Freedom's Price Serfdom, Subjection, and Reform in Prussia, 1648-1848

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  • Format: Hardcover
  • Copyright: 2013-12-15
  • Publisher: Oxford University Press

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It is usually claimed that serfs were oppressed and unfree, but is this assumption true? Freedom's Price, building on a new reading of archival material, attempts a fundamental re-appraisal of the continuing orthodoxy that a 'serf' economy embodied peasant exploitation. It reveals that, in fact, Prussian 'subject' peasants fared much better than their 'free' neighbours; they had mutual rights and obligations with nobles and the state.

In this volume, Sean Eddie seeks to establish the true 'price of freedom' paid by the peasants both in the so-called Second Serfdom around 1650 and in the enfranchisement of 1807-21. Far from representing further exploitation, the peasants drove a hard bargain, and many nobles subsequently fared worse than their tenants; subjection was abolished and land ownership was transferred from noble to peasant. Capital was therefore at the centre of the pre-capitalist economy, and the growing economic polarization of society owed more to the peasants' access to capital than to noble exploitation. By locating Prussian serfdom and reforms in a pan-European context, and within debates about the nature of economic development, feudalism, and capitalism, Freedom's Price targets a wider audience of early modern and modern European historians, economic historians, and interested general readers.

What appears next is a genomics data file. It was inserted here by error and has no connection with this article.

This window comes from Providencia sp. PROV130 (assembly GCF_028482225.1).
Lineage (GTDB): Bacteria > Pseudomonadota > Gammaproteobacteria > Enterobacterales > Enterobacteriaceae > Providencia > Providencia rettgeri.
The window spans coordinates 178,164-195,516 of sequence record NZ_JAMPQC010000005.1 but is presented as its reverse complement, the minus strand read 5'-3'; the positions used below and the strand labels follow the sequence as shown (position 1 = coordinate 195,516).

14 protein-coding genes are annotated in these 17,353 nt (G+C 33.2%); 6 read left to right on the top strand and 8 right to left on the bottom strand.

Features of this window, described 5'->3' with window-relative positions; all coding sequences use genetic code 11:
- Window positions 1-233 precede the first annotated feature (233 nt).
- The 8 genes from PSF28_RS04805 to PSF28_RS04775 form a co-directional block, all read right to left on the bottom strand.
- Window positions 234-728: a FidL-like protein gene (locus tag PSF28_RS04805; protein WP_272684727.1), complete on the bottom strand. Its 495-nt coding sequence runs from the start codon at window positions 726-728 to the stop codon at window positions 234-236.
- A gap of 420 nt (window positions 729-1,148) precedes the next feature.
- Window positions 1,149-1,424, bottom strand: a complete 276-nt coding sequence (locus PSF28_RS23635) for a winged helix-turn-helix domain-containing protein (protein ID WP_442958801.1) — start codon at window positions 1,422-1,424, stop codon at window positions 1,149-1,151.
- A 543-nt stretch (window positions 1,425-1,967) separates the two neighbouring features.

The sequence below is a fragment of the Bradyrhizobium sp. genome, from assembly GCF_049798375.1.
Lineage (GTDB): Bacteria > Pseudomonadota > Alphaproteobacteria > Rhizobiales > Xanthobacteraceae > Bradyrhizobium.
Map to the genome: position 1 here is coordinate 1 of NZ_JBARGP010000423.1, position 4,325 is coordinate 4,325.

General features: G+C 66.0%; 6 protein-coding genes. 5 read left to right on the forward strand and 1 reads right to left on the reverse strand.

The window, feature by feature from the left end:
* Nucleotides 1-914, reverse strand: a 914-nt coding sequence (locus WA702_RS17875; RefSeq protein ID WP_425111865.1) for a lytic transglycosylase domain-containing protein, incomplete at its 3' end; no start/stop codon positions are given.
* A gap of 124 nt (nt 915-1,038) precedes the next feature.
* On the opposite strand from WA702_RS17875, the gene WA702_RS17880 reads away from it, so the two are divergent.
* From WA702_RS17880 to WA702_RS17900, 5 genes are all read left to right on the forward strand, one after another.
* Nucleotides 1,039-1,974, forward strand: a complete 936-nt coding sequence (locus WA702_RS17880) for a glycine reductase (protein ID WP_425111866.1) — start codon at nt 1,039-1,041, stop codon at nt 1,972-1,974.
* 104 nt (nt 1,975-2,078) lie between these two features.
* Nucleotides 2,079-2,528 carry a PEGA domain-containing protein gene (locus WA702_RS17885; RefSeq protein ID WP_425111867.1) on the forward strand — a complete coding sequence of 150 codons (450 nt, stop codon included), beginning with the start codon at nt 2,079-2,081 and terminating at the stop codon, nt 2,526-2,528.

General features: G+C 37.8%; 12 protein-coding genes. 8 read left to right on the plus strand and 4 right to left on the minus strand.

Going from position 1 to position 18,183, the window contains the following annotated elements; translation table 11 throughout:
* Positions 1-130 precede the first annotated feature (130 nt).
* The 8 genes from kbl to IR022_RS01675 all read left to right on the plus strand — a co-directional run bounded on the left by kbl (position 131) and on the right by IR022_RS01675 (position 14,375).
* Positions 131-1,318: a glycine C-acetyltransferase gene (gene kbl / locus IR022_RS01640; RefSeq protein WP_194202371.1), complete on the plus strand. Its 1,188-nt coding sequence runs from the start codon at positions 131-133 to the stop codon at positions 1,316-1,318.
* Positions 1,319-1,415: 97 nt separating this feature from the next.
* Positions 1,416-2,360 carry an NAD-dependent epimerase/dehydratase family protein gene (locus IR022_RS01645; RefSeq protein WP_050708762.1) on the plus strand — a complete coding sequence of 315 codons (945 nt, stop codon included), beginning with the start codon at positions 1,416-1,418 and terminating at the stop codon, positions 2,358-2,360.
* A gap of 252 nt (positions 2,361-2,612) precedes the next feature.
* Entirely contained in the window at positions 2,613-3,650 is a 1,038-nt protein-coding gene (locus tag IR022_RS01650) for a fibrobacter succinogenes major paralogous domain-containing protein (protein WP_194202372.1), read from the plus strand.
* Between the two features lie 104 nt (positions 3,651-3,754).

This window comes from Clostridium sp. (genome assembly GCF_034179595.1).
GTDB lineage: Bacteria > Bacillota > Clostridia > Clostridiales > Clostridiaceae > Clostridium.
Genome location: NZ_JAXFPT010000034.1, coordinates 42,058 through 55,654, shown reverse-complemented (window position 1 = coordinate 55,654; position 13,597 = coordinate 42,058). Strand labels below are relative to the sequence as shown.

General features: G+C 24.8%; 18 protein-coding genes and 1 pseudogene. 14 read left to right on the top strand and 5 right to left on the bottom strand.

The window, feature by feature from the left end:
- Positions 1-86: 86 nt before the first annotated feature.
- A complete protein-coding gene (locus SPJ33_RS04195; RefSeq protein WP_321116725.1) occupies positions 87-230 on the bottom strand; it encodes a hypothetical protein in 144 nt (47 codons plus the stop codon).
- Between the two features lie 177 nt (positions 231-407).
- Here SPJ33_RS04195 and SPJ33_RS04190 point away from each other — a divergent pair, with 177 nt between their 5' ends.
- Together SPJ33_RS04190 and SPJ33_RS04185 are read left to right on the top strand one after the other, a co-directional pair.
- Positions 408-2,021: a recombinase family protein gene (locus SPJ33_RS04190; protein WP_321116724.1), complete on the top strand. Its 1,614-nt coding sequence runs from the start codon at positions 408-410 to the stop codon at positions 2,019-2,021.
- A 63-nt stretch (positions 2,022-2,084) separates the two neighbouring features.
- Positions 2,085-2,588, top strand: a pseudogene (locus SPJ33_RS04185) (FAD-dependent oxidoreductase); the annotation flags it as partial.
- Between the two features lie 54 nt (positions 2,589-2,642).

Author Biography

Sean Eddie was educated in history at the Edinburgh Academy and Trinity College, Cambridge, and in economics in the City of London. Returning to Trinity, in 2008 he completed a PhD combining the two. This is his first book.

Table of Contents

List of Tables
Currencies, Weights and Measures
I. Introduction
Part One: The Manorial Economy
II. The Konservation Conjecture
III. Capital, The Mainspring of Prussian 'Feudalism'
IV. The Onset of the Manorial System in Prussia
V. Peasant Wealth: Bust Turns to Boom
VI. Peasant Poverty: A Tale of Two Cycles
Part Two: Reform
VII. Twilight of the Lords: the October Edict of 1807
VIII. The 1811 Edict: Nobles Enfranchised and Enraged?
IX. The Limits of State Power: the 1816 Compromise with Reality
Part Three: Conclusion
X. The Significance of the Reforms
XI. The Reforms in Context

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